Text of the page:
It happens often: You find yourself between a rock and a hard place, contemplating fight or flight. When faced with confrontation, your mind tells you to avoid the situation at all costs. Flee it is.
There are two types of individuals: those who seek to confront issues head-on and those who avoid confrontation in favor of letting the problem naturally dissipate. If you're the latter, it's neither a poor quality or a wholly positive quality to steer clear of argument and conflict, as it has its fair share of benefits and consequences.
To further explore what it means to be a person who tends to avoid confrontation, I chatted with April Masini, New York-based relationship and etiquette expert and author, as well as Tina B. Tessina, PhD, aka "Dr. Romance," psychotherapist and author of It Ends With You: Grow Up and Out of Dysfunction. Here's what it says about your personality if you choose flight over fight.
1. You're Analytical
According to Masini, someone who avoids confrontation may simply feel a fight isn't worth the energy, which results in either walking away or changing the subject before it escalates. In other words, you pick and choose your battles wisely. Analyzing a situation before it reaches a point of no return amounts to no wasted breath and no harm, no foul.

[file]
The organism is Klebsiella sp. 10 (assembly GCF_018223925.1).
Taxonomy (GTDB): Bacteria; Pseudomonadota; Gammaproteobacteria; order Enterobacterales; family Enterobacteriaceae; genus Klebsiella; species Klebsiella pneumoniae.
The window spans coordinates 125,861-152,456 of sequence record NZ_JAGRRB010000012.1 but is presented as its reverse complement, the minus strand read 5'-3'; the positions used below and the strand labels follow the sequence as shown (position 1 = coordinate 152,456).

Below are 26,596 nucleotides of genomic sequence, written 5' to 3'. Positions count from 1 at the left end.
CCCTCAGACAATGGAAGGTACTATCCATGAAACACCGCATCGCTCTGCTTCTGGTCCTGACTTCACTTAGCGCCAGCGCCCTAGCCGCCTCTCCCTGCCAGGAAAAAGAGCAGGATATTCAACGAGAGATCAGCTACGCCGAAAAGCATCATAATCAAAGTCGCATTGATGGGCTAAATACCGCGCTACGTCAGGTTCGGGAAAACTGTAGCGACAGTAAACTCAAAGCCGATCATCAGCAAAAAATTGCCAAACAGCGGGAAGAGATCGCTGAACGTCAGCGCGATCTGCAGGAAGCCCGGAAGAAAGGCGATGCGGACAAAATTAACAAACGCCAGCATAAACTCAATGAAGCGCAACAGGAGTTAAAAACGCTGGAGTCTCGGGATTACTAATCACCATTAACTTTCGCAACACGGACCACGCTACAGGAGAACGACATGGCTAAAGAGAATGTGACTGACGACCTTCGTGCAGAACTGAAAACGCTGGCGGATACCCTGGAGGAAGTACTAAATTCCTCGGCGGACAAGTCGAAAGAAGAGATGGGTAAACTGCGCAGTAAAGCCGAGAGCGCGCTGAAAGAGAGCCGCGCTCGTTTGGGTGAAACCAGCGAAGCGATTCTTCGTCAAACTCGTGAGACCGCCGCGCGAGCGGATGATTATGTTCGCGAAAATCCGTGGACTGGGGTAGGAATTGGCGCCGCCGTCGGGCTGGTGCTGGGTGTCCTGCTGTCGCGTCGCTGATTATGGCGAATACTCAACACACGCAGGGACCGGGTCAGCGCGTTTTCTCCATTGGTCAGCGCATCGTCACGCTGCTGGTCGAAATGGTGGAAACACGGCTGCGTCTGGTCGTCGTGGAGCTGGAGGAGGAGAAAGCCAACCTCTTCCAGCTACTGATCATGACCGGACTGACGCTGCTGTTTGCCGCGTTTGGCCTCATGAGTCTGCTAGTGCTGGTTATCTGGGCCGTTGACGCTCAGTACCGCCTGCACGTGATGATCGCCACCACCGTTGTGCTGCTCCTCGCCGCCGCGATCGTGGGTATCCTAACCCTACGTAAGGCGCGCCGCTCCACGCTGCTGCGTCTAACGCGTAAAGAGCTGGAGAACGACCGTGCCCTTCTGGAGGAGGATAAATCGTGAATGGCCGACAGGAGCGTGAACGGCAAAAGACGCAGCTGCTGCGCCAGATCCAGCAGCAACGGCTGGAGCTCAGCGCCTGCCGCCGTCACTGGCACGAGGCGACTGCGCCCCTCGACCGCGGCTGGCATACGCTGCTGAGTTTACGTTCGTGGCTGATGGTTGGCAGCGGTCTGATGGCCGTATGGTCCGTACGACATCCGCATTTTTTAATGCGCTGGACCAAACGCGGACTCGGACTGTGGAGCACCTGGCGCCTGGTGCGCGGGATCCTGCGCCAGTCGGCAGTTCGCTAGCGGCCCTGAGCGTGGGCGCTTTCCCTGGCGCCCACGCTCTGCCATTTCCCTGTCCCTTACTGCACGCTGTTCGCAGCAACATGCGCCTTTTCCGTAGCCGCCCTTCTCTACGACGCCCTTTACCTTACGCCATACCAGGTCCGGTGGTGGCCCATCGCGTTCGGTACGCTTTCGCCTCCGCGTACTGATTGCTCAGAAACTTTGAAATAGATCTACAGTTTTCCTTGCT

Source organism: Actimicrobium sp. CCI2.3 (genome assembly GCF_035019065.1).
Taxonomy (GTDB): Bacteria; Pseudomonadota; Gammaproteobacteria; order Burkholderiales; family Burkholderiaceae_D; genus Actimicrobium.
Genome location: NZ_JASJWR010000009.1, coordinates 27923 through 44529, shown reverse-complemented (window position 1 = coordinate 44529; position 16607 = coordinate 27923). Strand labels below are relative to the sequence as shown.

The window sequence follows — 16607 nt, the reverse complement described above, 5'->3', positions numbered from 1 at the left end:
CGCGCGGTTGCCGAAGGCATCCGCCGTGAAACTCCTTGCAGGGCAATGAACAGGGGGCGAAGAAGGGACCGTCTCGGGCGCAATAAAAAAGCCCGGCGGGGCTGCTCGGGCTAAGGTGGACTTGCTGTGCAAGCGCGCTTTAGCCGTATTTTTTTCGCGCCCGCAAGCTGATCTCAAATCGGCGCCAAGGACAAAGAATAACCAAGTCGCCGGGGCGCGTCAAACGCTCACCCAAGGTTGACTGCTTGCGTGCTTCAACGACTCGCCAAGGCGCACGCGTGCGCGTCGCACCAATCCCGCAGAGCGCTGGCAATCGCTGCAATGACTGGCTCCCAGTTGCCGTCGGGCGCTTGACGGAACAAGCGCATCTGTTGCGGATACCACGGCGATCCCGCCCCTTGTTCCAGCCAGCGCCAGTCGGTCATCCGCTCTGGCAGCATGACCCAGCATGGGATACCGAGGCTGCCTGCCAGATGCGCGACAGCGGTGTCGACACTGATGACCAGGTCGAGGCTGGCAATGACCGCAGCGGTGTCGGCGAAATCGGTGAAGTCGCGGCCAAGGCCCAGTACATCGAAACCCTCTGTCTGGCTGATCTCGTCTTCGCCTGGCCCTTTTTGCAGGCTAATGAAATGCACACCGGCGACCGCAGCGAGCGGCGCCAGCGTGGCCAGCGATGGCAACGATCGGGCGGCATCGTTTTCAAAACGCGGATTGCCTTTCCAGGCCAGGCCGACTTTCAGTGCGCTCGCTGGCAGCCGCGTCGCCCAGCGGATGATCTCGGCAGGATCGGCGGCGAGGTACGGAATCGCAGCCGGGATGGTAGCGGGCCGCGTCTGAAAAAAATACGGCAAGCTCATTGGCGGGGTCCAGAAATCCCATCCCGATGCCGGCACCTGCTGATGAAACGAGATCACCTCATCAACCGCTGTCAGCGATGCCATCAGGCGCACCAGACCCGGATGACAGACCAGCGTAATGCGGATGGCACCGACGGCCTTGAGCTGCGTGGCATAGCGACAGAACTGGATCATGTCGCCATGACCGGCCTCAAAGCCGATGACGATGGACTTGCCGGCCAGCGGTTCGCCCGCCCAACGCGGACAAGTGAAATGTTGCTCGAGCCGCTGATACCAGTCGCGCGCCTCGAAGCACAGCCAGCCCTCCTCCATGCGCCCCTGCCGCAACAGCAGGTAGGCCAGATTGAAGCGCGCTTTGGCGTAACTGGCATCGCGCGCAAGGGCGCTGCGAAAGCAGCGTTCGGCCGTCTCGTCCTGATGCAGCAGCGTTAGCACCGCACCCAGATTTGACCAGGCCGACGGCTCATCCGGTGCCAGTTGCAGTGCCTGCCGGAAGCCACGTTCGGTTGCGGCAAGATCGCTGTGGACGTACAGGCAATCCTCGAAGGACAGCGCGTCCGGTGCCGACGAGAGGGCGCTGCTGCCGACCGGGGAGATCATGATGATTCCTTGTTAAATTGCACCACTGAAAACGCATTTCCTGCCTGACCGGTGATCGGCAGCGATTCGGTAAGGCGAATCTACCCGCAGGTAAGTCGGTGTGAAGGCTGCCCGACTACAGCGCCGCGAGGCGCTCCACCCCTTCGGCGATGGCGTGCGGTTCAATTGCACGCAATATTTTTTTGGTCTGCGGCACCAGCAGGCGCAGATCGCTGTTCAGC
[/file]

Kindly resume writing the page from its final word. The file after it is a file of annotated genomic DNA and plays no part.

2. You're Aware
You've seen where confrontation can lead, and as Dr. Tessina tells me via email, it's likely you've been in a volatile relationship before. Foresight warns you that confrontation may not be worth the potential result, which leads to avoidance, as Masini further explains, "[Someone who avoids confrontation] may feel that the relationship they have with the person provoking them, is too valuable to damage with an argument."
3. You're Passive
"[People who avoid confrontation] are often passive or codependent in nature. Volatile people are familiar (as in family) and they tend to gravitate toward them, but then they are too avoidant to stand up for themselves, so they placate them," Tessina explains. Passivity isn't guaranteed to have a negative connotation; however, when you fail to stand up for yourself where defense is warranted, another underlying problem arises. It's important to have a backbone and be your most reliable friend when confrontation does ensue.
4. You Don't Do Well Under Pressure
In Masini's words, "People who habitually avoid confrontation are not comfortable with the stress it elicits. They’ve learned the hard way that the stress of confrontation makes them uncomfortable, so they avoid it the way a kid who touches a hot stove learns not to do so in future. If it hurts enough, people will avoid it."
When a given circumstance signals you to either fight or flight where confrontation could offer, the easiest decision is to walk away. The pressure mounts and perceived stress is followed by sweat, an increased heartrate, and worry, and your gut reaction to is avoid the situation altogether.
5. You Value The Status Quo
"People who avoid confrontation tend to value peace and a status quo. They don’t like excitement and they prefer routine where they have a better chance of achieving an absence of confrontation," Masini tells me via email. You avoid confrontation by not veering off track. You like to know what to expect in your days, from beginning to end.